Après Ski Suds.
A few years back, I traveled cross-country to meet up with a good friend in Portland, OR. He put together a posse of mountain biking buddies, and we went on a three-hour hammerfest through Forest Park on the outskirts of town. Afterward, we retired to a local watering hole – a brew pub – to rehydrate.
I ordered a Bud Light. Big mistake.
Judging from the reaction of my riding partners, you’d think I had just committed a capital offense. “Bud Light? Really? In Portland?”
Lesson learned. As a longtime hockey player who relishes a few cold ones after a skate, I’m still fond of Bud Light. It’s a refreshing, low-calorie pilsner. But it’s not exactly an adventurous choice. What does this have to do with skiing? Simply this: If you’re checking out new terrain in ski country, take the time to check out the local brew pubs while you’re there. They’re part of the fabric that makes up the character of a ski resort, or ski town. And what could be better after a day on the hill than a frosty beverage?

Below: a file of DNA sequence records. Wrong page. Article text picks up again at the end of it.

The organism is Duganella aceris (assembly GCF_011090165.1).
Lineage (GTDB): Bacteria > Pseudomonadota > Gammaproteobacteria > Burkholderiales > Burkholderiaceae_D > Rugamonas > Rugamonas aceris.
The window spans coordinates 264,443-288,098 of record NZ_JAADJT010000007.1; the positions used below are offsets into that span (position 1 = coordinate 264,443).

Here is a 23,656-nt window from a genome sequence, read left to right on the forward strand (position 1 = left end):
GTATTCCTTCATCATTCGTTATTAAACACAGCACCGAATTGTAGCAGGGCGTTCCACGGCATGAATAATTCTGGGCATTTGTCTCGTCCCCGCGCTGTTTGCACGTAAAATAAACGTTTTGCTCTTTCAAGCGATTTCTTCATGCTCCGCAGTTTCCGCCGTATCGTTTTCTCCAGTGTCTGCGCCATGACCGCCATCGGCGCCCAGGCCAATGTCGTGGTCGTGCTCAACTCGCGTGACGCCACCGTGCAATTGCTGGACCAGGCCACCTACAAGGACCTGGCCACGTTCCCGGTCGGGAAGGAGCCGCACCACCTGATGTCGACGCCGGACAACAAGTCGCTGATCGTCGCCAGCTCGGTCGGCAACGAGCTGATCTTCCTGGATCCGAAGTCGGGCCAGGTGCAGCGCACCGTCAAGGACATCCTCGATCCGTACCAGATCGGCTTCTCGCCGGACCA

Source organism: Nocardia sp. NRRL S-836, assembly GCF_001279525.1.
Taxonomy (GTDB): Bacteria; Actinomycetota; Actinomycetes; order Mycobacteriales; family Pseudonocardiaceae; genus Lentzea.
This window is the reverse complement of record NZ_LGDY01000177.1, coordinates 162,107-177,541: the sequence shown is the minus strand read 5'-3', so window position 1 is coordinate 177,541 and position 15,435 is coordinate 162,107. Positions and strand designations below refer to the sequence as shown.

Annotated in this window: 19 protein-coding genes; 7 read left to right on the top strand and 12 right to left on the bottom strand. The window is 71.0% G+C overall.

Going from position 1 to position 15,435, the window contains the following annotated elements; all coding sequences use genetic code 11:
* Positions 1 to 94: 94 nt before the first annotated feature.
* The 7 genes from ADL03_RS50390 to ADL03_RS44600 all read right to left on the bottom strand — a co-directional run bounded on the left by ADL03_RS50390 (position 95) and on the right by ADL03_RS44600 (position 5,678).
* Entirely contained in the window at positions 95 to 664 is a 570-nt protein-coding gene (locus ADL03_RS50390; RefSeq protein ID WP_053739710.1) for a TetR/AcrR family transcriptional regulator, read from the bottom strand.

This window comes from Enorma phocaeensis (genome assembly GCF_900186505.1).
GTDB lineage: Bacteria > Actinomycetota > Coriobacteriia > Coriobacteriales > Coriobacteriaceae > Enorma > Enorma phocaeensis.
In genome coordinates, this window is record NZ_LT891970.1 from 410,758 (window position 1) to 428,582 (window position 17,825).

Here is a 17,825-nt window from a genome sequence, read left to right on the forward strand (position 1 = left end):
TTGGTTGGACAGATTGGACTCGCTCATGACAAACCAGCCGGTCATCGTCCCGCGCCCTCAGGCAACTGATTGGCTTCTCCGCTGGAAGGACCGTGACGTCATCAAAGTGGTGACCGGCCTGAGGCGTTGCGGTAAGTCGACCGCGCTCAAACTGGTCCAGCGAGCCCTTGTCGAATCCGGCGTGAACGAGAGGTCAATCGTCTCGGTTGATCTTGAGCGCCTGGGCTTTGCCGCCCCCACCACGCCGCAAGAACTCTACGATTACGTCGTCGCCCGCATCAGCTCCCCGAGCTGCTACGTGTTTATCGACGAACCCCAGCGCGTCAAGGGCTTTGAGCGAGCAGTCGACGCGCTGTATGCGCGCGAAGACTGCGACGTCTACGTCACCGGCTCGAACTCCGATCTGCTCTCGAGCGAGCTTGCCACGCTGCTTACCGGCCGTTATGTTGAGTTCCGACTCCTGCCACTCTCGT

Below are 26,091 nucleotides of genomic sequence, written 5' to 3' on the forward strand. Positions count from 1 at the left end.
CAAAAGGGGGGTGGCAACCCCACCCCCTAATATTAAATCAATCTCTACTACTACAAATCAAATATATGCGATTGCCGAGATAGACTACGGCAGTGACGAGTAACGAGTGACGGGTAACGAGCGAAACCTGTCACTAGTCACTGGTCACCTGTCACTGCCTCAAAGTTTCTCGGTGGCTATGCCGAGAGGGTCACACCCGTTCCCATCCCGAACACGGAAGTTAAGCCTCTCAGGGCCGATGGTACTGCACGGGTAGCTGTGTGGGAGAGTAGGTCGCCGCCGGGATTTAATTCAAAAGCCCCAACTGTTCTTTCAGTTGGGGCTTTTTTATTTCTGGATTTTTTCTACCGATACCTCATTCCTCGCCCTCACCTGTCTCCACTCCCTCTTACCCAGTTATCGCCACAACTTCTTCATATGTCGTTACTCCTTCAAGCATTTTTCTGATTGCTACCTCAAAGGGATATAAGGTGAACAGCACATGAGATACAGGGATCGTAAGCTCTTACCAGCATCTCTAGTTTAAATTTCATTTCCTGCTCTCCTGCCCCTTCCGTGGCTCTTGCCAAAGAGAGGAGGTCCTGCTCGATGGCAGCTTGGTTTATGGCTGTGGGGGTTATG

The following are 10 of our favorite brewpubs, East and West. You’ll find some right on the hill, and a few a short drive away. All are worth a visit.
10. Deschutes Brewery/Bend, Oregon
Speaking of Oregon, this outdoor Mecca is home to the Bend Public House, the original brewpub of Deschutes Brewery (first opened in 1988). Located a short drive from Oregon’s largest resort – Mt. Bachelor – the pub offers at least 19 craft brews on tap, all of which reflect the “high risk, high reward” attitude embraced at Deschutes. My favorites are the seasonal brews, led by the robust, dark and spicy Jubelale and the fruity, forward, and hoppy New Chair NWPA. But the year-round selections such as Big Rig classic pub ale, Obsidian Stout, Black Butte Porter and Inversion IPA are all superb. A great menu is an added bonus. You can also check out most of these libations at the brewery’s Tasting Room, and participate in a free guided tour while your there. Flying into Portland? Visit Deschutes Portland Public House, with 26 taps. Talk about variety! Honorable mention: North Fork Brewery, Mt. Baker, Washington.
9. Woodstock Inn, Station & Brewery/Loon Mountain, New Hampshire